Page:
Although the energy associated with material extraction is included in embodied energy, material extraction has significant other environmental impacts beyond energy consumption. A few of these additional impacts include reducing biodiversity, impacting water quality, destroying habitat, affecting soil stability and many more that are all difficult to measure.2 In 2010, 73% of raw materials extracted were used in building construction alone.3 Limiting this use of raw materials is key to reducing our impact on the environment.
Knowing this need to protect the world’s natural resources, many raw material organizations have established certification programs to address how they can sustainably extract materials. The most well-known is the Forest Stewardship Council (FSC), which promotes environmentally sound forest management.
Embodied energy is the sum of the energy required to extract, process, and manufacture a material or product. In the US, 6% of all energy consumed is used to make and ship building materials, and this will continue to become increasingly important as energy usage in buildings is lowered.4 Although ideally embodied energy would encompass the energy used in product creation from cradle to cradle (a closed loop system), including raw material extraction, manufacturing, assembly, transport, maintenance and disposal or recycling, common practice currently defines embodied energy as cradle-to-gate.5 This includes only the energy used in material extraction, manufacturing, and assembly until the product leaves the factory gate.
Various materials and products require varying energy to produce. Looking at the main materials in three common structural systems, their embodied energy varies widely and should be factored in in decision making. Concrete is the lowest at 0.95 MJ/kg, then wood at 8.5 MJ/kg, and finally steel at 24.4 MJ/kg.6 However, a wood structure will weigh much less to support the same load as a concrete one would, so the total embodied energy may actually be less for a project made of wood. You can find cradle-to-gate embodied energy numbers in the ICE source.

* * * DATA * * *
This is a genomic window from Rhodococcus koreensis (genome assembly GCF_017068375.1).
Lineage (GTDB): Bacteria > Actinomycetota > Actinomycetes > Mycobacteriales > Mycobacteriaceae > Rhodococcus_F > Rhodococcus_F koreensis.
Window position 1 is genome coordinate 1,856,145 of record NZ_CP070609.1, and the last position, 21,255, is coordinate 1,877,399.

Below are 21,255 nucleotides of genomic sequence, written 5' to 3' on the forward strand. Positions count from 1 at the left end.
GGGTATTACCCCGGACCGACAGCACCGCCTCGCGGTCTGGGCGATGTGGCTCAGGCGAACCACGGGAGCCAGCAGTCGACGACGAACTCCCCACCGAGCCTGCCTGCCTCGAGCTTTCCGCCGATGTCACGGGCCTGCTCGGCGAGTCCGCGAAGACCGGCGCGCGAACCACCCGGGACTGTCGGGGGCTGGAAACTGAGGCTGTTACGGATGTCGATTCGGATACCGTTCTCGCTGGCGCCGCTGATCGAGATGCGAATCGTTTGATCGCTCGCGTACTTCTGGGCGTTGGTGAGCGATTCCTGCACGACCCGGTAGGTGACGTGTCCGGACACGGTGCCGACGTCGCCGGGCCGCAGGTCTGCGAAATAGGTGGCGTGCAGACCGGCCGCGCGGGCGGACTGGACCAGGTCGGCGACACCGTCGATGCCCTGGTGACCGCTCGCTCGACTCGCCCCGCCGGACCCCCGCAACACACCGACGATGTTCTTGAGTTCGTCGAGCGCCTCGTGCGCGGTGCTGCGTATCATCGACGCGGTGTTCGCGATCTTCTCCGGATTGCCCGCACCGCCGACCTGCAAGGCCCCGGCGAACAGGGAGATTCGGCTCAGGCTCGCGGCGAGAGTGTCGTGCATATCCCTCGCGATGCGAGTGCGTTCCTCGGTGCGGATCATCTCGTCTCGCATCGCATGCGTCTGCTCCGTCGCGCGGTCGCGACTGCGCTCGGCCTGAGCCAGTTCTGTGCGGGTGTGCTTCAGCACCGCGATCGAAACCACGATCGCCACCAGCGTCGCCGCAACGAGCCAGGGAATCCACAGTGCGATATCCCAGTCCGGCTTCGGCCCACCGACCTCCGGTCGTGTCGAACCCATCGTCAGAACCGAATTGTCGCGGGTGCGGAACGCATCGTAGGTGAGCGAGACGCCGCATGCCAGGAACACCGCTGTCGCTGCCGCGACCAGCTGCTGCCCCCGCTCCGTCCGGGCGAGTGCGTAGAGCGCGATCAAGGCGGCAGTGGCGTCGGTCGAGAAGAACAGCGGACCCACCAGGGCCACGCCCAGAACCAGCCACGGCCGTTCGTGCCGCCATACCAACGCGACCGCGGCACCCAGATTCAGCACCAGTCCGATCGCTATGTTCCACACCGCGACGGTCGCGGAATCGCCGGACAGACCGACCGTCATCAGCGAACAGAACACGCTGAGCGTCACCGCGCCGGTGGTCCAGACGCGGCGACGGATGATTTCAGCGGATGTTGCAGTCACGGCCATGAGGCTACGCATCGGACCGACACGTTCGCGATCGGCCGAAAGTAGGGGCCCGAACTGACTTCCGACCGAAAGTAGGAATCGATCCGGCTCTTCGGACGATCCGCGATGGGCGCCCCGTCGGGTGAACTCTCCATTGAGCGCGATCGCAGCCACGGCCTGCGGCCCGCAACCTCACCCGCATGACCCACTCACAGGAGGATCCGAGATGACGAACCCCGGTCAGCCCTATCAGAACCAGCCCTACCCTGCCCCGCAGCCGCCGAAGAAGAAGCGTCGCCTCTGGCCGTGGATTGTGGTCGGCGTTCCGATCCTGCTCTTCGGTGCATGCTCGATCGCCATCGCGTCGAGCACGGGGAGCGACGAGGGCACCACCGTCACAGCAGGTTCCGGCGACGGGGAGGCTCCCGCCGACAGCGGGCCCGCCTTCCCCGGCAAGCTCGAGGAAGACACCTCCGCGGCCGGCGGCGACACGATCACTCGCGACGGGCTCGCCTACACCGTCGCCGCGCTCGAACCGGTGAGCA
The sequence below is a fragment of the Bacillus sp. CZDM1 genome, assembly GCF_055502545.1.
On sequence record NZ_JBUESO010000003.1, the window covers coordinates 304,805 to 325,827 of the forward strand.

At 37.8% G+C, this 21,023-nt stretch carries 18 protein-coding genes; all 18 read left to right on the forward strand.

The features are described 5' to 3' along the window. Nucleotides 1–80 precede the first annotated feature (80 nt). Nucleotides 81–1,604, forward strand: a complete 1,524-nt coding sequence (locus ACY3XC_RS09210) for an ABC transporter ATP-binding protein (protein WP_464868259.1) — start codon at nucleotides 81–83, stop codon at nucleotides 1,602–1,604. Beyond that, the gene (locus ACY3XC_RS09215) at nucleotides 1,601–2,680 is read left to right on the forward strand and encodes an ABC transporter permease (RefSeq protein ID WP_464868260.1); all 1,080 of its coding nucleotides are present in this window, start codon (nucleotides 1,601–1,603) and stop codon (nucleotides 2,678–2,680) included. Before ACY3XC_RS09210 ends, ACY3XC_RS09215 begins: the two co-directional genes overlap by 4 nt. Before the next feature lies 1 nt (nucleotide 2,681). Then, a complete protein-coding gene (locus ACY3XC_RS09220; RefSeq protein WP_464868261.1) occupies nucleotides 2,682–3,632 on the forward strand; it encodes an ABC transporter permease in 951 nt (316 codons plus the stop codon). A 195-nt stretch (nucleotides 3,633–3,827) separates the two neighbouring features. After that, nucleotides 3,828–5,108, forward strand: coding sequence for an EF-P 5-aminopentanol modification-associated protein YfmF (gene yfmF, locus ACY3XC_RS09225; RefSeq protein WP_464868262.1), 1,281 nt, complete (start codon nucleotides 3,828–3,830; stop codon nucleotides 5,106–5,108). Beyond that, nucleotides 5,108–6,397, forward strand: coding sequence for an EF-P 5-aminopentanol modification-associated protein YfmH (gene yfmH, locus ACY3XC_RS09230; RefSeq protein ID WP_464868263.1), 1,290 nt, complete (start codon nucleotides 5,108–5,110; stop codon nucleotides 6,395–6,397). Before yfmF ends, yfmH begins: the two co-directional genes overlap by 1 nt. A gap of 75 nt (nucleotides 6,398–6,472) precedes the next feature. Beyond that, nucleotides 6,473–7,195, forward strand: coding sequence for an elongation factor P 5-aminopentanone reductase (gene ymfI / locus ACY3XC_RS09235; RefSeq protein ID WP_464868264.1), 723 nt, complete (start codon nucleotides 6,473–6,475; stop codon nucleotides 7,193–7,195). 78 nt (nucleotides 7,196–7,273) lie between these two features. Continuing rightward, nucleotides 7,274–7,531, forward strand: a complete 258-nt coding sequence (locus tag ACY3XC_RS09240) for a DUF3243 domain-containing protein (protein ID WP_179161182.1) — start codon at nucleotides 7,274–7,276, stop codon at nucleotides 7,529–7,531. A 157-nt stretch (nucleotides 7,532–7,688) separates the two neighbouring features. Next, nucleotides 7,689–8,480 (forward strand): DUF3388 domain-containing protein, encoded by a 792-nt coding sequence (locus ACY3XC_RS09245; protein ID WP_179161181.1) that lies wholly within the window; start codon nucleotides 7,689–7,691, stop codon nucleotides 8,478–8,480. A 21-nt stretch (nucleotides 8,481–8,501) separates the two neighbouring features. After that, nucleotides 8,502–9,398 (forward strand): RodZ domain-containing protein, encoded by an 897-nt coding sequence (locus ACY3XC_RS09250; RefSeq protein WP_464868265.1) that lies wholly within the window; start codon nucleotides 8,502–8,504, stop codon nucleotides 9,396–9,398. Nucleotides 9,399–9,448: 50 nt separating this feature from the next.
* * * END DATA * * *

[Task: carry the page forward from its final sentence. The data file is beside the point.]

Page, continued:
Because the energy required to transport materials to your location is site specific, embodied energy numbers do not include transportation. However, it is still an important component to consider when material sourcing. LEED standards have recommended shipping materials from within a 500-mile radius, in order to reduce transportation-related energy and emissions.7 Various modes of transportation use different amounts of energy, with ocean and rail shipping being the least energy intensive and aircraft being the most.8 Light-weight materials, such as aluminum, require less energy to transport than heavier materials, such as concrete.